EXAMPLE 1

FIG. 1 shows the ruby line spectra for a Cr/Ti doped 1.9 micron thick film sputter-deposited onto a quartz substrate as above and after annealing in oxygen at 1,200 C. for 2 hours. In this example where chromium was introduced as a contaminant, the chromium line contribution was approximately 80% as intense as from a commercial bulk ruby. The titanium was 0.4%, the Al2 O3 99.6 mole %. The spectrum was obtained from a 10 kV 0.3 μA beam at room temperature and was attenuated by a 6.2% filter.

EXAMPLE 2

FIG. 2 is the corresponding spectrum for a 1.55 micron thick film of titanium sapphire deposited on quartz. After deposition the film was heat treated in a hydrogen furnace at 1,200 C. for 4 hours. In this example the trace impurity, Cr, has been suppressed by the processing. The spectral response is as for bulk titanium sapphire and in this example the intensity was 95% that of the commercial crystals. The Ti was 0.4% and Al2 O3 99.6 mole %. The spectrum was obtained from a 10 kV 0.5 μA beam at room temperature and was attenuated by a 6.2% filter.

Patent Citations
Cited PatentFiling datePublication dateApplicantTitle
US5018809 *Jul 24, 1990May 28, 1991Korea Advanced Institute Of Science And TechnologyFabrication method and structure of optical waveguides
Non-Patent Citations
Reference
1 *Applied Optics., vol. 30, No. 3, 20 Jan. 1991 New York US, pp. 276 278 XP 000172775 G.R.J.Robertson et al.
2Applied Optics., vol. 30, No. 3, 20 Jan. 1991 New York US, pp. 276-278 XP 000172775 G.R.J.Robertson et al.
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Referenced by
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US6960486 *Sep 19, 2002Nov 1, 2005University Of Alabama At Brimingham Research FoundationMid-IR microchip laser: ZnS:Cr2+ laser with saturable absorber material
US7548571May 27, 2005Jun 16, 2009The Uab Research FoundationMid-IR microchip laser: ZnS:Cr2+ laser with saturable absorber material
US7606274Mar 13, 2006Oct 20, 2009The Uab Research FoundationMid-IR instrument for analyzing a gaseous sample and method for using the same
US8817830 *Oct 26, 2007Aug 26, 2014The Uab Research FoundationSaturable absorbers for Q-switching of middle infrared laser cavaties
US9391424 *Aug 26, 2014Jul 12, 2016The Uab Research FoundationSaturable absorbers for Q-switching of middle infrared laser cavaties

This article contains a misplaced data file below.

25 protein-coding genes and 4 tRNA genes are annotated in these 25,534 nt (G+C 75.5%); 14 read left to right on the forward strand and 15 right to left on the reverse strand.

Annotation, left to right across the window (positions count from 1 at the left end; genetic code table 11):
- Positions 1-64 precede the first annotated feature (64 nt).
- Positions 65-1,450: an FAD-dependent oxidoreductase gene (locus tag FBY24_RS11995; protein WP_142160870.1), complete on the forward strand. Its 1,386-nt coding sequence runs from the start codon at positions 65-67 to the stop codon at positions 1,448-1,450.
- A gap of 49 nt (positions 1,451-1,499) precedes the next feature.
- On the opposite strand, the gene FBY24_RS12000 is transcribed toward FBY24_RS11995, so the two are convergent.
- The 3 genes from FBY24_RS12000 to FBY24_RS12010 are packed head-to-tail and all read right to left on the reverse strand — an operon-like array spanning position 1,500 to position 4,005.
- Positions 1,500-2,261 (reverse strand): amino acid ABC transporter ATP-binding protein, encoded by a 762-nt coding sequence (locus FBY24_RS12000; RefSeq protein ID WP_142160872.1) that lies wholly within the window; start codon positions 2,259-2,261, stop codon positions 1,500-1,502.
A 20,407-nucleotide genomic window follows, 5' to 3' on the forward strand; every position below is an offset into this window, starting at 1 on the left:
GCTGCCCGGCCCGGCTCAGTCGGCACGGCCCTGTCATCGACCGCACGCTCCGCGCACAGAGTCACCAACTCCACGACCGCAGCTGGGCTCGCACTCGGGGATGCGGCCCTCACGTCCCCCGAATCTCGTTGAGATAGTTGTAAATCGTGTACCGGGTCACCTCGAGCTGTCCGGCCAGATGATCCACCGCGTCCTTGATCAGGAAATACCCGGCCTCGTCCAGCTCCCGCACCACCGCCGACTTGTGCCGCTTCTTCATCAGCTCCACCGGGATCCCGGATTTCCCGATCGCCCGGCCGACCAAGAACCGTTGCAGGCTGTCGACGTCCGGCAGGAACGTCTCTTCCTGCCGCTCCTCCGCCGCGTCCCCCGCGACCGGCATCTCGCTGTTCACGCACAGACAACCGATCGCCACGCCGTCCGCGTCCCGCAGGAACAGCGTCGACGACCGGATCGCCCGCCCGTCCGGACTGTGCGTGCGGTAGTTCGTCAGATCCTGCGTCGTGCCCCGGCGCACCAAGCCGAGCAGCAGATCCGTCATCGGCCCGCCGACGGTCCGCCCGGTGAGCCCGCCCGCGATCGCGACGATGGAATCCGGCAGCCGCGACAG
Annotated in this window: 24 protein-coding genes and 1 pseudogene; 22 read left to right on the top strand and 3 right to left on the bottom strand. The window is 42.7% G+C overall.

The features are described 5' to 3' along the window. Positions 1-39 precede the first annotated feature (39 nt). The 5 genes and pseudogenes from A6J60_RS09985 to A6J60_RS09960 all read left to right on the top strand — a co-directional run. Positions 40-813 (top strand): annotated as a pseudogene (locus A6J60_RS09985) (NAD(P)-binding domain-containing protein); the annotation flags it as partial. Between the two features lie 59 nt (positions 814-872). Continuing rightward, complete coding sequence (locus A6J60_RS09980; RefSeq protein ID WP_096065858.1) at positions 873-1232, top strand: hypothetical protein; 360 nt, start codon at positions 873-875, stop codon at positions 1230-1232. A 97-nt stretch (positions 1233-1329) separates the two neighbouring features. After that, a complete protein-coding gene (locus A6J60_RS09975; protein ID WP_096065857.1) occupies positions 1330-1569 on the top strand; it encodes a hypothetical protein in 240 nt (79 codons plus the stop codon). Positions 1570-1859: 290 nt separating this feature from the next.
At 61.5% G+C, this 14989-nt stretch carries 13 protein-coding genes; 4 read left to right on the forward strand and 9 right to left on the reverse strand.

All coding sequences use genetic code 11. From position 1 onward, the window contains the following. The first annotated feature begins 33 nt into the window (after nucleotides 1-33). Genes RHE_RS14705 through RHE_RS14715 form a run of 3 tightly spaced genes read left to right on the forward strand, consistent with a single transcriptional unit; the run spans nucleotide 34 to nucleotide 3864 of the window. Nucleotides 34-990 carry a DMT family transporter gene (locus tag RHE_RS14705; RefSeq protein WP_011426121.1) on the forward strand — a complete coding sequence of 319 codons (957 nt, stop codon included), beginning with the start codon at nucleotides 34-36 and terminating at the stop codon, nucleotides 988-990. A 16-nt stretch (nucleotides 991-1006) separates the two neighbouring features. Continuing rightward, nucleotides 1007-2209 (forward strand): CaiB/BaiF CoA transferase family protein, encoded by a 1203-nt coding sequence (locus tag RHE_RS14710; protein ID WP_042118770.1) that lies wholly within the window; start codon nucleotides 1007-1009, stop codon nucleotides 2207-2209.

US20030072340 *Sep 19, 2002Apr 17, 2003Mirov Sergey B.Mid-ir microchip laser: ZnS:Cr2+ laser with saturable absorber material
US20050281301 *May 27, 2005Dec 22, 2005Mirror Sergey BMid-IR microchip laser: ZnS:Cr2+ laser with saturable absorber material
US20070064748 *Mar 13, 2006Mar 22, 2007Sergey MirovMid-IR laser instrument for analyzing a gaseous sample and method for using the same
US20080101423 *Oct 26, 2007May 1, 2008Sergey MirovSaturable absorbers for q-switching of middle infrared laser cavaties
US20100022049 *Jun 16, 2009Jan 28, 2010The Uab Research FoundationMid-IR Microchip Laser: ZnS:Cr2+ Laser with Saturable Absorber Material
US20140362879 *Aug 26, 2014Dec 11, 2014The Uab Research FoundationSaturable absorbers for q-switching of middle infrared laser cavaties
Classifications
U.S. Classification204/192.26, 204/192.15
International ClassificationH01S3/06, H01S3/063, H01S3/16
Cooperative ClassificationH01S3/162, H01S3/063
European ClassificationH01S3/063
Legal Events
DateCodeEventDescription
Sep 20, 1996ASAssignment
Owner name: BRITISH TECHNOLOGY GROUP LIMITED, ENGLAND
Free format text: ASSIGNMENT OF ASSIGNORS INTEREST;ASSIGNORS:TOWNSEND, PETER DAVID;MEEK, PHILIP RONALD;NUNN, PATRICIAJEAN THOMSON;REEL/FRAME:008255/0459;SIGNING DATES FROM 19960909 TO 19960910
Sep 9, 1998ASAssignment
Owner name: BTG INTERNATIONAL LIMITED, ENGLAND
Free format text: CHANGE OF NAME;ASSIGNOR:BRITISH TECHNOLOGY GROUP LIMITED;REEL/FRAME:009454/0772
Effective date: 19980527
May 28, 2002REMIMaintenance fee reminder mailed
Nov 12, 2002LAPSLapse for failure to pay maintenance fees
Jan 7, 2003FPExpired due to failure to pay maintenance fee
Effective date: 20021110